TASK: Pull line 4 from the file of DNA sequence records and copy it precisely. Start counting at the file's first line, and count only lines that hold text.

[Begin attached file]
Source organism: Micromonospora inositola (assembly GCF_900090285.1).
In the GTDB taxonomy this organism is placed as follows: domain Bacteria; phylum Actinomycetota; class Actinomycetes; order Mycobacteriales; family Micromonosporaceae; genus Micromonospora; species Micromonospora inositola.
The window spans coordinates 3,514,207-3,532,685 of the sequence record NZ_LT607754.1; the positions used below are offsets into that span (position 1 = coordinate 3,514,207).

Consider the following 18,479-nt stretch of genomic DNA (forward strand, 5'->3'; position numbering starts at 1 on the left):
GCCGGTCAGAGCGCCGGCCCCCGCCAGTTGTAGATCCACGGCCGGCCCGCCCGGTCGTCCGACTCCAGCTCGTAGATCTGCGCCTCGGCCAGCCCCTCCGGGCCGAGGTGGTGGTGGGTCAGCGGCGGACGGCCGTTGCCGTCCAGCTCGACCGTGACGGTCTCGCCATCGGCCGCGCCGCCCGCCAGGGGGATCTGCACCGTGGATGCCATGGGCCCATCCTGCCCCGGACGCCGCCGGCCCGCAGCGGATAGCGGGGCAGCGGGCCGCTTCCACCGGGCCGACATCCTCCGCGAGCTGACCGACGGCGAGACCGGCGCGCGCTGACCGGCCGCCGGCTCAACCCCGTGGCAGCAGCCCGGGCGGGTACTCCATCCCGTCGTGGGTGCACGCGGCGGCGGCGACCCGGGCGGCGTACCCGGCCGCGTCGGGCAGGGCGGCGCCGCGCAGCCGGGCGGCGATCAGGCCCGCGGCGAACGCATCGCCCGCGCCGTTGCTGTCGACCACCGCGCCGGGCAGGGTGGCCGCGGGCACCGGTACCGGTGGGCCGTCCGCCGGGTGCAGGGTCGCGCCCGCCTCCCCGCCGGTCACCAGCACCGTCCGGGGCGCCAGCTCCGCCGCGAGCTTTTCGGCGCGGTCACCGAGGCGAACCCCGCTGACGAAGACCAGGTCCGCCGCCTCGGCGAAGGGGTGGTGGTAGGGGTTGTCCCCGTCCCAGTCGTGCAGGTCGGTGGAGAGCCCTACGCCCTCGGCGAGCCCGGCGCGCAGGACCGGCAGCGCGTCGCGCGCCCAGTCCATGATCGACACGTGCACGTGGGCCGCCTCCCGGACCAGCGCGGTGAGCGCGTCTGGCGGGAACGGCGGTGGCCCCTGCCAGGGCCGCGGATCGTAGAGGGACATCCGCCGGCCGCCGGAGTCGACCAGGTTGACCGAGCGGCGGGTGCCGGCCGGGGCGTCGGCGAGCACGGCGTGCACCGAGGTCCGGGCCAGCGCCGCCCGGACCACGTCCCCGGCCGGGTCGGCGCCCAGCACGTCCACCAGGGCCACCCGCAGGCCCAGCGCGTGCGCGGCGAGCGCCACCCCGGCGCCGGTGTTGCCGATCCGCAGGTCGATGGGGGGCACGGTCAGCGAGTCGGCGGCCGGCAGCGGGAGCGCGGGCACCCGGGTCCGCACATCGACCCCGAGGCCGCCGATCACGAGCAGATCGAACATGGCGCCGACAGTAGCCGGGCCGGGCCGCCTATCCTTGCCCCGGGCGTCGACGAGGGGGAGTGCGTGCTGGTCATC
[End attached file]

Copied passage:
Consider the following 18,479-nt stretch of genomic DNA (forward strand, 5'->3'; position numbering starts at 1 on the left):